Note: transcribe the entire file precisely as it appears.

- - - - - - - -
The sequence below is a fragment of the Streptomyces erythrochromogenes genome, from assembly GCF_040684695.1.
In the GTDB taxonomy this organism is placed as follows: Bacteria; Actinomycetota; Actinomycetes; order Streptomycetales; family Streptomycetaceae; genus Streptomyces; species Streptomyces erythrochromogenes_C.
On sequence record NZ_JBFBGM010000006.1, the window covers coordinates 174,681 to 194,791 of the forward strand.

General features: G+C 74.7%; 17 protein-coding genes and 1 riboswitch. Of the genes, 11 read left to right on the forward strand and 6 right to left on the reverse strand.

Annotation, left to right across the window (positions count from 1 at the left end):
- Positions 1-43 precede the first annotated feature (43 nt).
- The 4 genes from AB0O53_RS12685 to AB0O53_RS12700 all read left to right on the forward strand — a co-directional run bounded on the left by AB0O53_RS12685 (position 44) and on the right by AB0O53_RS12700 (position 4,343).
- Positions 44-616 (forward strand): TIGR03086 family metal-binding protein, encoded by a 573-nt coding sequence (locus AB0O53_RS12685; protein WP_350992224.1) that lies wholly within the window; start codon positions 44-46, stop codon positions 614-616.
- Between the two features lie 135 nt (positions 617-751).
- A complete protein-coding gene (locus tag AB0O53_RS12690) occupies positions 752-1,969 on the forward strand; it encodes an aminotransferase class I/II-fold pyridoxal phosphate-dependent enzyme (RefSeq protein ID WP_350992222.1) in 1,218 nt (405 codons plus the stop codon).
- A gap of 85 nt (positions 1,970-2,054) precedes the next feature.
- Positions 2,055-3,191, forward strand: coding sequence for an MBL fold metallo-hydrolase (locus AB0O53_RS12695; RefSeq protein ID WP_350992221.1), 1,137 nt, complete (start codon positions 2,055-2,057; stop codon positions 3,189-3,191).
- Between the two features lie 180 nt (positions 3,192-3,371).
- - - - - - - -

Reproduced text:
The sequence below is a fragment of the Streptomyces erythrochromogenes genome, from assembly GCF_040684695.1.
In the GTDB taxonomy this organism is placed as follows: Bacteria; Actinomycetota; Actinomycetes; order Streptomycetales; family Streptomycetaceae; genus Streptomyces; species Streptomyces erythrochromogenes_C.
On sequence record NZ_JBFBGM010000006.1, the window covers coordinates 174,681 to 194,791 of the forward strand.

General features: G+C 74.7%; 17 protein-coding genes and 1 riboswitch. Of the genes, 11 read left to right on the forward strand and 6 right to left on the reverse strand.

Annotation, left to right across the window (positions count from 1 at the left end):
- Positions 1-43 precede the first annotated feature (43 nt).
- The 4 genes from AB0O53_RS12685 to AB0O53_RS12700 all read left to right on the forward strand — a co-directional run bounded on the left by AB0O53_RS12685 (position 44) and on the right by AB0O53_RS12700 (position 4,343).
- Positions 44-616 (forward strand): TIGR03086 family metal-binding protein, encoded by a 573-nt coding sequence (locus AB0O53_RS12685; protein WP_350992224.1) that lies wholly within the window; start codon positions 44-46, stop codon positions 614-616.
- Between the two features lie 135 nt (positions 617-751).
- A complete protein-coding gene (locus tag AB0O53_RS12690) occupies positions 752-1,969 on the forward strand; it encodes an aminotransferase class I/II-fold pyridoxal phosphate-dependent enzyme (RefSeq protein ID WP_350992222.1) in 1,218 nt (405 codons plus the stop codon).
- A gap of 85 nt (positions 1,970-2,054) precedes the next feature.
- Positions 2,055-3,191, forward strand: coding sequence for an MBL fold metallo-hydrolase (locus AB0O53_RS12695; RefSeq protein ID WP_350992221.1), 1,137 nt, complete (start codon positions 2,055-2,057; stop codon positions 3,189-3,191).
- Between the two features lie 180 nt (positions 3,192-3,371).